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Volvo takes the slow lane to safety

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Mr Samuelsson says Volvo is looking at ways to tackle other dangerous driver behaviour.

Singapore

IS Volvo about to become "Slowvo"? The Swedish car maker has announced that it will limit the maximum speed of its new cars to 180 kmh from next year onwards.

The move is part of the safety-minded brand's ambitious goal to ensure that no one is killed in a Volvo by 2020.

Voluntary speed limits are already a common practice in the car industry. Germany's main manufacturers have a "gentleman's agreement" to limit their machines to 250 kmh, for example.

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But that creates its own opportunities. Daimler's Mercedes-AMG brand charges customers extra if they want to buy their high performance cars with a higher top speed, for example.

Japan's car makers limit their machines to 180 kmh for the domestic market, after informally agreeing to do so among themselves in 1998.

Volvo said that it is slowing its cars down because people simply drive too fast for their own good.

"As humans, we all understand the dangers with snakes, spiders and heights. With speeds, not so much," Jan Ivarsson, a safety expert from Volvo Cars, said in a statement.

"People often drive too fast in a given traffic situation, and have poor speed adaption in relation to that traffic situation and their own capabilities as a driver. We need to support better behaviour, and help people realise and understand that speeding is dangerous."

Figures from the National Highway and Traffic Safety Administration in the US show that 25 per cent of all traffic fatalities in 2017 there were caused by speeding.

Volvo said that safety technologies are not enough to prevent death or serious injury above certain speeds. It is also researching how to use geofencing to automatically slow its cars down around schools and hospitals.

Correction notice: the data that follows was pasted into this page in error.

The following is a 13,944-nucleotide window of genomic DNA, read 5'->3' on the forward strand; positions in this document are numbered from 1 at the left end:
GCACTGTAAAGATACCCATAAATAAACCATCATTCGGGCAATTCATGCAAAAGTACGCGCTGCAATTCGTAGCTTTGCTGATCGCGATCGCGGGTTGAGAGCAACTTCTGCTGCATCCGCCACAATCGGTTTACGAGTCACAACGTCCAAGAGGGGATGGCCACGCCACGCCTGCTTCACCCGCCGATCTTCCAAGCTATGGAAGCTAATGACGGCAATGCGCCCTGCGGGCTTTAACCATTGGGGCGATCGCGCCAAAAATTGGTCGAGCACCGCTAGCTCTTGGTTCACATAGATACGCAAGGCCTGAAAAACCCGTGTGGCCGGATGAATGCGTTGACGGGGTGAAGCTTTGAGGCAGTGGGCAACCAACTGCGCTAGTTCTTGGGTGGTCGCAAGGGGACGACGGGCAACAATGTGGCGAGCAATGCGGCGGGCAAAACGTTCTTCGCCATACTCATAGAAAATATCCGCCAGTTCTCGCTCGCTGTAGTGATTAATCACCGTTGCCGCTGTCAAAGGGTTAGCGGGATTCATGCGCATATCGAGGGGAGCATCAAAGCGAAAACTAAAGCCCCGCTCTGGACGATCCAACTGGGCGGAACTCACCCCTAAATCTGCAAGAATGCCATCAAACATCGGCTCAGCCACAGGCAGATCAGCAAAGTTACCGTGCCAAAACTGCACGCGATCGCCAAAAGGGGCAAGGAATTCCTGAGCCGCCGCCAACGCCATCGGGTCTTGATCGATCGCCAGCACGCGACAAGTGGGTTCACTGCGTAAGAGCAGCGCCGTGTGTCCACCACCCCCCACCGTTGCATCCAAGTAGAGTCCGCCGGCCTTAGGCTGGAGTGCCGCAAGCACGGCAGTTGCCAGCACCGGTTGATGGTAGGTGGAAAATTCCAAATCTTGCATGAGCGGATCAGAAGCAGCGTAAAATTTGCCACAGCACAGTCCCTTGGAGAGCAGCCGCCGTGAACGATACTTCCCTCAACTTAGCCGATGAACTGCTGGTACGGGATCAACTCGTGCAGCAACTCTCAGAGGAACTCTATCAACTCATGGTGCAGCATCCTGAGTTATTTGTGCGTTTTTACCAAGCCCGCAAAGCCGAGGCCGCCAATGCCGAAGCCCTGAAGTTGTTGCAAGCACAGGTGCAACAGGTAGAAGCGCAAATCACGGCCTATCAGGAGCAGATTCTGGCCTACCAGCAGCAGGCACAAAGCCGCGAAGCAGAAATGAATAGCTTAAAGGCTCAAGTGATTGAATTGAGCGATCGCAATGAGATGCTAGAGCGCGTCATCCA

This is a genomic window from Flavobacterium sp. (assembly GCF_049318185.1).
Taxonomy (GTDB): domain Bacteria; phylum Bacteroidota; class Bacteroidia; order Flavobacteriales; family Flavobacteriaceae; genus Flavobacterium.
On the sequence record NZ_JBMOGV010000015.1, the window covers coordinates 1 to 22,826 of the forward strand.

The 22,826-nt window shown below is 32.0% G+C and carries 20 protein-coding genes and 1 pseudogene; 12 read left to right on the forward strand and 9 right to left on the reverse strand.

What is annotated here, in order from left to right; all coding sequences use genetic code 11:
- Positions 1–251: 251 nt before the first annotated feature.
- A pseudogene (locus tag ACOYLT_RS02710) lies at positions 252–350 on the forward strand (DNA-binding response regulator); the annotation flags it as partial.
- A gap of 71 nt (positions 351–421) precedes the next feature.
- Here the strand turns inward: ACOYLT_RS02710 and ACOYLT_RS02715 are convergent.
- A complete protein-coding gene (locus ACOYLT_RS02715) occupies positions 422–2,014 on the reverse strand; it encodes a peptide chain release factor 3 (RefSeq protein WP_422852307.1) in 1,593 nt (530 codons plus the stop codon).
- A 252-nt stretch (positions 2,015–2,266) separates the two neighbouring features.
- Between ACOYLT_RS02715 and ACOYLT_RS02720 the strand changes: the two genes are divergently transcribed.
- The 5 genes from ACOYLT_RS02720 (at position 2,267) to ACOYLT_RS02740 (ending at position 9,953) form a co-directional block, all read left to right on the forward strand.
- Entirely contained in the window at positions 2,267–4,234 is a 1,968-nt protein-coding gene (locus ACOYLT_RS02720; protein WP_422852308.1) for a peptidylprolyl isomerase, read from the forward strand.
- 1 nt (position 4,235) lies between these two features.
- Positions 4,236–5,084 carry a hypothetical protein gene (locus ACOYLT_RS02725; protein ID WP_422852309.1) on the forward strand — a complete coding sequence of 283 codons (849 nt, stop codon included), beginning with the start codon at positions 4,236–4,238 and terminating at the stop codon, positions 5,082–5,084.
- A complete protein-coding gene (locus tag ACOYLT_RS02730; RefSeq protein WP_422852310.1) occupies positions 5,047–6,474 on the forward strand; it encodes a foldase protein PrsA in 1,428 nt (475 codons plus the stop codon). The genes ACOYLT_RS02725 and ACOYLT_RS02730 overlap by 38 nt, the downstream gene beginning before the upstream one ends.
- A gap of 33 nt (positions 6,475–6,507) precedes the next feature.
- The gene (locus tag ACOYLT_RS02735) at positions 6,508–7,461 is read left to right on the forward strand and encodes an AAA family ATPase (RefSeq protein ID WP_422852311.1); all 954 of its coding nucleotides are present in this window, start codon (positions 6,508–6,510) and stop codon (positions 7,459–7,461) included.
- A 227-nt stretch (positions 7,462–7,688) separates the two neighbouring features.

Apart from cutting speed, the company is now looking at ways to tackle other dangerous driver behaviour.

"We want to start a conversation about whether car makers have the right or maybe even an obligation to install technology in cars that changes their driver's behaviour, to tackle things like speeding, intoxication or distraction," said HÃ¥kan Samuelsson, president and chief executive of Volvo Cars.

Louis Soon, a designer who drives a Volvo XC40, told The Business Times that he disagrees with the move. "I think it takes away the freedom of choice. Not that anyone would do more than 180 kmh anyway, but it should be a decision for us to make since we are buying the cars," he said.

But Volvo said that its experts are acting soundly. "Because of our research, we know where the problem areas are when it comes to ending serious injuries and fatalities in our cars," said Mr Samuelsson. "And while a speed limitation is not a cure-all, it's worth doing if we can even save one life."